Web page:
• Avalanche Alert: Top 10 California Employment Bills to Watch as Legislative Session Wraps Up

    California employers will want to sit down, grab a cup of coffee, and prepare themselves for the avalanche on new employment laws that may soon be coming their way. The state Legislature just completed its work for 2023 in a frenzy of last-minute activity and deal-cutting, wrapping up a session for the record books. State lawmakers considered over 2,700 bills – the most in almost two decades – including some high-profile workplace-related proposals. Governor Newsom now has until October 14 to sign or veto bills that sit on his desk, meaning we will know within the next month which will be enacted into law. While there are dozens of employment-related bills awaiting his action, which are the top 10 you should track? Read on and (as they say) weep.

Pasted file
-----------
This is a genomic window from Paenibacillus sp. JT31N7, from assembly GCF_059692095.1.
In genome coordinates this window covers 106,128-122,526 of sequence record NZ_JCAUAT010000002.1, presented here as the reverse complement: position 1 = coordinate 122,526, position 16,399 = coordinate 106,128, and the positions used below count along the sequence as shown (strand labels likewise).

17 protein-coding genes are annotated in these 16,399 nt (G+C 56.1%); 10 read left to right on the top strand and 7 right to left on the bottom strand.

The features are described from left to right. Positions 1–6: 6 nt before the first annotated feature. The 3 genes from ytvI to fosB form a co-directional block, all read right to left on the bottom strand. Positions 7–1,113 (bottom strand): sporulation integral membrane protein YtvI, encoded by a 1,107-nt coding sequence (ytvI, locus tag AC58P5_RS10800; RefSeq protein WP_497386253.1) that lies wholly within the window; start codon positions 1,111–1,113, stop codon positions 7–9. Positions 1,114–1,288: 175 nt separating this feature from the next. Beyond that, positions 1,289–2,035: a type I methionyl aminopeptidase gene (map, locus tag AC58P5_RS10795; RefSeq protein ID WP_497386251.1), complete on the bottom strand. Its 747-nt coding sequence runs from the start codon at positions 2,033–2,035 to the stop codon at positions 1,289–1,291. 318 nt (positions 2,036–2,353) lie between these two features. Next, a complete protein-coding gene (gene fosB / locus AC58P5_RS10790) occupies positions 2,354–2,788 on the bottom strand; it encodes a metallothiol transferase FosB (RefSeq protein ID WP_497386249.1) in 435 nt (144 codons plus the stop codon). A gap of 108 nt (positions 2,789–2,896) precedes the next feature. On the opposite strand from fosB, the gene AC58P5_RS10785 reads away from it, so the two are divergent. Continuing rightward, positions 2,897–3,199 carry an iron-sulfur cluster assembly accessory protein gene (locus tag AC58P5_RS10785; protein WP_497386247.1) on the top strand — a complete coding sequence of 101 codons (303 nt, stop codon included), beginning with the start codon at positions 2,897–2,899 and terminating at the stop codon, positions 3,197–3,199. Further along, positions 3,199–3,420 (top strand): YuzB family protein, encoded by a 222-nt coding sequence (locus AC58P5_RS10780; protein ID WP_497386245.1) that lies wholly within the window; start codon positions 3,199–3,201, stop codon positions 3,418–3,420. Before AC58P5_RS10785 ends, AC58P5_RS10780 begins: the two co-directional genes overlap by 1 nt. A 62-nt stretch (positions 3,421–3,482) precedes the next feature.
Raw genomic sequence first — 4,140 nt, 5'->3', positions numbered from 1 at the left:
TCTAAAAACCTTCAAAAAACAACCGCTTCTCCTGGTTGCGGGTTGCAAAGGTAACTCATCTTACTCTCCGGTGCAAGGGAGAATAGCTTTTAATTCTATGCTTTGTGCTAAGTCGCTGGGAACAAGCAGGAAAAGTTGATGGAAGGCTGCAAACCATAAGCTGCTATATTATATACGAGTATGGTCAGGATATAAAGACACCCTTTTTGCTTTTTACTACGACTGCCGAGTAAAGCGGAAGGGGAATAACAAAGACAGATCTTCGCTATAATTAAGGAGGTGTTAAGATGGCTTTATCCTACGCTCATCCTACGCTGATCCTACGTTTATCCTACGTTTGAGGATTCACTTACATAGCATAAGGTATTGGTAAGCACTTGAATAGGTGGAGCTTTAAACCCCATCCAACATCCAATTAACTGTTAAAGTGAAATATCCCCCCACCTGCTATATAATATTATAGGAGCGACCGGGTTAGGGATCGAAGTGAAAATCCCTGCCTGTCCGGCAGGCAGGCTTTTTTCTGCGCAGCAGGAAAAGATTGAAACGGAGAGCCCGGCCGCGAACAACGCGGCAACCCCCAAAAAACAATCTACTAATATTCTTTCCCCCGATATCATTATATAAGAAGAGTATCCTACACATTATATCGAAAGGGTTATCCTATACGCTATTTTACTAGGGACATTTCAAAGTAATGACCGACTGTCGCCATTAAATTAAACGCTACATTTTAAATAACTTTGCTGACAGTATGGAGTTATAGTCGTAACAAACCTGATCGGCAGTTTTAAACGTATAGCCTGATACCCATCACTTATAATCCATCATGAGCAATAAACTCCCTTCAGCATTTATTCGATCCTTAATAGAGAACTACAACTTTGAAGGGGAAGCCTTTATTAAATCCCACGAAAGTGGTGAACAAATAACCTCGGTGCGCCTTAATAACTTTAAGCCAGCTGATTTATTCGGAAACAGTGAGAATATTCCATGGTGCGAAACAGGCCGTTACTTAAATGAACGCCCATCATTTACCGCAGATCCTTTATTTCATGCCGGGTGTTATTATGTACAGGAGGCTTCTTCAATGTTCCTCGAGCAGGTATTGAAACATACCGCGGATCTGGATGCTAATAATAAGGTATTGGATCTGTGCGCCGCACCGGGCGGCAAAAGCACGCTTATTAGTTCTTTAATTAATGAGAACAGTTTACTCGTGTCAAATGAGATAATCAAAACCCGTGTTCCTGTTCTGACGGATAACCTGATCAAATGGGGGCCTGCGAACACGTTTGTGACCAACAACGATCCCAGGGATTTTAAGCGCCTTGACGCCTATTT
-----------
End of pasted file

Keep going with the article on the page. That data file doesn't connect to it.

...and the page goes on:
Note: Except as otherwise noted, new laws will go into effect January 1, 2024. We will provide a full analysis of each law that becomes finalized in separate Insights to be published.

    1. Expansion of Paid Sick Leave – 5 Days or 40 Hours

     Current state law requires employers to provide three days or 24 hours of paid sick leave to employees (although several local ordinances have requirements that go beyond state law).

    Senate Bill 616 would increase this obligation to five days or 40 hours of paid sick leave. Employers would be able to limit usage to five days or 40 hours per year and to cap accrual at 10 days or 80 hours.

    It’s all but certain that Governor Newsom will sign this bill into law. But it could have been worse! Until recently amended, SB 616 would have increased paid sick leave to seven days or 56 hours. The employer community attempted to negotiate some changes to the law that would have mitigated some of the burden of increased leave (such as a documentation requirement for longer leaves) but those efforts were unsuccessful.

    2. New Discrimination Protection for “Family Caregiver” Status

     After several unsuccessful attempts, legislation that would add “family caregiver status” to the list of protected categories under the Fair Employment and Housing Act (FEHA) is finally headed to the Governor’s desk.